grandchildren, Shannon andDerek Braxton, Carl andGiana Marie Humphrey,Lynelle and BenjaminPhillips V, Michael Lowery,and Sonia and Tonia Mossand many friends and familymembers.
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Safe Sleep Can Prevent SIDS
Continued from A1
representative Vicky Daviswent through an item by itemchecklist that she compiledon the spot. The list coveredthe issues addressed at themeeting including whatseemed to be an overall lackof communication betweenresidents and management.The Deputy HousingCommissioner forCommunity ServicesReginald Scriber left themeeting with a promise forresidents and a stern warningfor Edgewood Management.Scriber said that both the
police and re department
will be onsite in the coming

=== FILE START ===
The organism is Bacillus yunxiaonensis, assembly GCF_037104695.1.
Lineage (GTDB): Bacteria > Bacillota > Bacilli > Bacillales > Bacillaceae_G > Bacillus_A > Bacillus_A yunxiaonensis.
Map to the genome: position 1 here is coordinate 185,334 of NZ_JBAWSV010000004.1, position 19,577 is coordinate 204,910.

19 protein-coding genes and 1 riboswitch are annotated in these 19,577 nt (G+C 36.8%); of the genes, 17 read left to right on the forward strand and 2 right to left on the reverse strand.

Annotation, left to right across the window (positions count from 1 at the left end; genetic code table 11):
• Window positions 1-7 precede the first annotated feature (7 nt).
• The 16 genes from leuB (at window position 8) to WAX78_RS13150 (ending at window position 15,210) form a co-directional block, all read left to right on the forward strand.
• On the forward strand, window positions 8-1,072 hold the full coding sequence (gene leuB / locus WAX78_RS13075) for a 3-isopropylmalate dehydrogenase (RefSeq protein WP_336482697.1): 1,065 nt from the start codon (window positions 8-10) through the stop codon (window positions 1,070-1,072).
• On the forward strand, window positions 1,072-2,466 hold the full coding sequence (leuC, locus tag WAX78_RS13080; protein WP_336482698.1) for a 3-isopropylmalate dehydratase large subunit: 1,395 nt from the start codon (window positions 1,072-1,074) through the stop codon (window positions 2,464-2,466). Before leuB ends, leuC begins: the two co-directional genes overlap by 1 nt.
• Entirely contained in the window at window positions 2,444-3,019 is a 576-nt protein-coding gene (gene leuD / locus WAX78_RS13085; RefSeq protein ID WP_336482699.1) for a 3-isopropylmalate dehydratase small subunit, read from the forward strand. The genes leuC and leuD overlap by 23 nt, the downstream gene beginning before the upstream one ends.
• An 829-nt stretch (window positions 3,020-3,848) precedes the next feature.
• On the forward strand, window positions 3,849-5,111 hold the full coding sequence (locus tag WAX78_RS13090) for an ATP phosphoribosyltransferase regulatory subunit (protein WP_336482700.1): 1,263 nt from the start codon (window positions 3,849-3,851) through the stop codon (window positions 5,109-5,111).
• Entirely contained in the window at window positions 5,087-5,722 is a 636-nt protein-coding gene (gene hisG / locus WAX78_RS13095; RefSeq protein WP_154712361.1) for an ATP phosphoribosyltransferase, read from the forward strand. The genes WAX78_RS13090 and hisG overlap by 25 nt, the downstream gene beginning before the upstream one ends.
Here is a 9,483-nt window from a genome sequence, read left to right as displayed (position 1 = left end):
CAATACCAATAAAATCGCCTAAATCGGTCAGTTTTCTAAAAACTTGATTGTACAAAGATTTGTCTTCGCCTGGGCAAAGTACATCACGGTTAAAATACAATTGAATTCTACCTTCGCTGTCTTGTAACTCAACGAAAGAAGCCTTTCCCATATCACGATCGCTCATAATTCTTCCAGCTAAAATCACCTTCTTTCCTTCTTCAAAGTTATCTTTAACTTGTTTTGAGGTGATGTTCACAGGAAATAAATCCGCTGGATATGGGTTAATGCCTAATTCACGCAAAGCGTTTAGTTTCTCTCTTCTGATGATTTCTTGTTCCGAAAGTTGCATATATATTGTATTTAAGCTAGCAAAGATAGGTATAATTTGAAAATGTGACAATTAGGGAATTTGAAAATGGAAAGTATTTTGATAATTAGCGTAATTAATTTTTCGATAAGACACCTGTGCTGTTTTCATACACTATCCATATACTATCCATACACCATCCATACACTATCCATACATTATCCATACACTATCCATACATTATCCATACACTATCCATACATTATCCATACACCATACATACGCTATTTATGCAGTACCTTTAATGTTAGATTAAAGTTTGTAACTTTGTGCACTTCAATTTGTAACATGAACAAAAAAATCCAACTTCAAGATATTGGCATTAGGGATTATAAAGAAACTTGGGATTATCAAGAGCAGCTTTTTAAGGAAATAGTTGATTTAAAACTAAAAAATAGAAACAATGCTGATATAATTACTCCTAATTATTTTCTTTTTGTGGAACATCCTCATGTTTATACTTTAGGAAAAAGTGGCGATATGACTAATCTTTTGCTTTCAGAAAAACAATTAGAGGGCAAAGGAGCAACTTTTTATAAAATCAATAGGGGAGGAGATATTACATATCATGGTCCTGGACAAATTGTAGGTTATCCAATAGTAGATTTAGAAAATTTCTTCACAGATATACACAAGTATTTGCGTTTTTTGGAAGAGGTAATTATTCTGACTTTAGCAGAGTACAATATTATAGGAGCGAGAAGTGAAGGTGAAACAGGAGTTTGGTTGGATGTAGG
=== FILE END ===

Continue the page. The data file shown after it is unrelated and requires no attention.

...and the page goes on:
weeks. Fire ofcials will
conduct a code enforcementinspection and report anyviolations found directly tohim. “I want to give themthe chance to address thesematters. But I don’t wantto come back here in a fewweeks and nothing has beenresolved. That would be abad situation,” said Scriber.Marvin Cheatham, formerBaltimore NAACP president,said he was in attendance asa neighbor and communityactivist. Cheatham said heinvited numerous city, state
and elected ofcials to the
meeting to make sure that themanagement company “doesthe right thing.”
“We are here to nd
solutions,” he said before anearly departure, “and to openthe lines of communicationbetween management andresidents in a respectfulmanner.” Cheatham told thecrowded room that he was inthe midst of a trial and hadasked to be excused to attendthe meeting.these neighborhoods willreceive funding and trainingto spread the word about safesleeping for infants in thecity. New mothers will alsoview a video on safe sleepingbefore being discharged fromany one of the city’s birthinghospitals.O’Keefe advises parentsand caregivers to follow theABCs of safe sleeping for aninfant – alone, on their back,and in a crib. Babies shouldsleep that way throughout